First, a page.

Have you ever thought about collaborating during a negotiation instead of taking sides? In this Expert Insight Interview, Keld Jensen discusses collaboration and negotiation. Keld Jensen has more than 30 years of experience in negotiation, communication, and international business. He is an award-winning managing director of a Scandinavian company, professor at prestigious Universities, and contributor at Forbes.
This Expert Insight Interview discusses:
- How to collaborate during a negotiation
- Common missteps
Nowadays people still have not revolutionized the concept of negotiation. Negotiation is still seen as a fight between two sides, but it does not have to be. Negotiation can be a collaboration between two sides as well. There is a way to make it to be a win-win situation for both sides. The key to good negotiation is to set a variety of rules on how to negotiate. These rules should include transparency, trust issue, and how to split value-creating. Both sides need to be as verbal as possible when creating the rules. These rules are essential to make the negotiation easier because this is the same situation as if two athletic teams would play a game without knowing the rules. Another thing that makes the negotiation successful is the confidence two sides have in each other. However, trust is not built by words but rather by actions. So, honesty and openness are the best ways to create trust between the parties. And the reason why trust is so important is that trust has monetary value in this case. The higher level of trust the lower transactional costs such as lawyers, contracts, etc. – thus, higher profits.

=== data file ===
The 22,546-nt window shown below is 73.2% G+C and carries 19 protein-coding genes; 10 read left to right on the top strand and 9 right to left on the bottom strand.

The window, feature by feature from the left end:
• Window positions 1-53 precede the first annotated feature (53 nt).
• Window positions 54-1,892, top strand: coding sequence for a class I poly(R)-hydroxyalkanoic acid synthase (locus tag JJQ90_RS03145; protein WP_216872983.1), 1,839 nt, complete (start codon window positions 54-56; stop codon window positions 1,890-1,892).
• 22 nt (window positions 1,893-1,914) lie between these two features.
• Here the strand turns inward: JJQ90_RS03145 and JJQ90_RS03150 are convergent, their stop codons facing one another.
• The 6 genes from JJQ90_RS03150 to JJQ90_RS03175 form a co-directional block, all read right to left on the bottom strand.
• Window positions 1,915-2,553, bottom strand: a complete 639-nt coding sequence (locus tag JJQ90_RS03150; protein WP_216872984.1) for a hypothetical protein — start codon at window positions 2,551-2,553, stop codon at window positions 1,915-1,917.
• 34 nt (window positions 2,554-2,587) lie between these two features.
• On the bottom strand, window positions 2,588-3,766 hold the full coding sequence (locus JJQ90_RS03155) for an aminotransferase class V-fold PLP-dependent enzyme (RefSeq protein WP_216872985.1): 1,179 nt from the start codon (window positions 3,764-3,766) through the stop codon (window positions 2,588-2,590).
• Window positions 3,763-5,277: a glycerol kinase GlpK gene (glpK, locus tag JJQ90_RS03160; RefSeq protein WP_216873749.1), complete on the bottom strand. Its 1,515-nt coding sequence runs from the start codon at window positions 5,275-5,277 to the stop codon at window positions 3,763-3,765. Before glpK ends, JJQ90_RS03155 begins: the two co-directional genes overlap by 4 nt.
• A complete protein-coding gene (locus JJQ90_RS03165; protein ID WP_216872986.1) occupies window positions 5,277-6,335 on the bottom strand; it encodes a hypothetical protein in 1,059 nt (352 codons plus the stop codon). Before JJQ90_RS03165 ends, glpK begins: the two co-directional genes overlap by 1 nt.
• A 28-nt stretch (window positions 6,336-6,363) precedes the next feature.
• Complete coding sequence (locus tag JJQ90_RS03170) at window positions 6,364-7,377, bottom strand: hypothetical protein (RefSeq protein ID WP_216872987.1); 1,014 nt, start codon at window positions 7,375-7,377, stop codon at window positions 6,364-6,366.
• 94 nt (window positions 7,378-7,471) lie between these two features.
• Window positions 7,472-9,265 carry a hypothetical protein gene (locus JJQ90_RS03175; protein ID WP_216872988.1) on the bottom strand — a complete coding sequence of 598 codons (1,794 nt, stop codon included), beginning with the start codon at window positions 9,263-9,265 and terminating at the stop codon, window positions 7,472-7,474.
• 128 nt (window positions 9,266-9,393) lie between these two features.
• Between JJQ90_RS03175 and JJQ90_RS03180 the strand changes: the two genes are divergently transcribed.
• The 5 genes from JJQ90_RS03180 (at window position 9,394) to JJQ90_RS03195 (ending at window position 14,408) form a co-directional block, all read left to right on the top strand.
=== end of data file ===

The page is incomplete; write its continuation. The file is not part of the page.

The main mistake that people make in negotiation is that they do not listen to their counterparts. They usually know what they want to say upfront so that is why they do not really listen to the other side. The good negotiator will come out of the negotiation with enormous knowledge of the other side’s view. Thus, when your counterpart is talking, it is important to try to understand the counterpart’s purpose, cost, liability. For example, if somebody asks you if you can deliver something in two weeks, instead of saying simply yes or no, try to learn why is it important to be delivered in two weeks. Simply, instead of selfishly focusing on our gain we should think of our counterpart’s gain as well. Especially in B2B, negotiating a deal can be career-enhancing or career-limiting, thus it is important to think how this negotiation creates value for both sides. Besides, too many negotiators focus solely on price while there are so many other variables that can create value for the customers as well.
John is the Amazon bestselling author of Winning the Battle for Sales: Lessons on Closing Every Deal from the World’s Greatest Military Victories and Social Upheaval: How to Win at Social Selling. A globally acknowledged Sales & Marketing thought leader, speaker, and strategist. He is CSMO at Pipeliner CRM. In his spare time, John is an avid Martial Artist.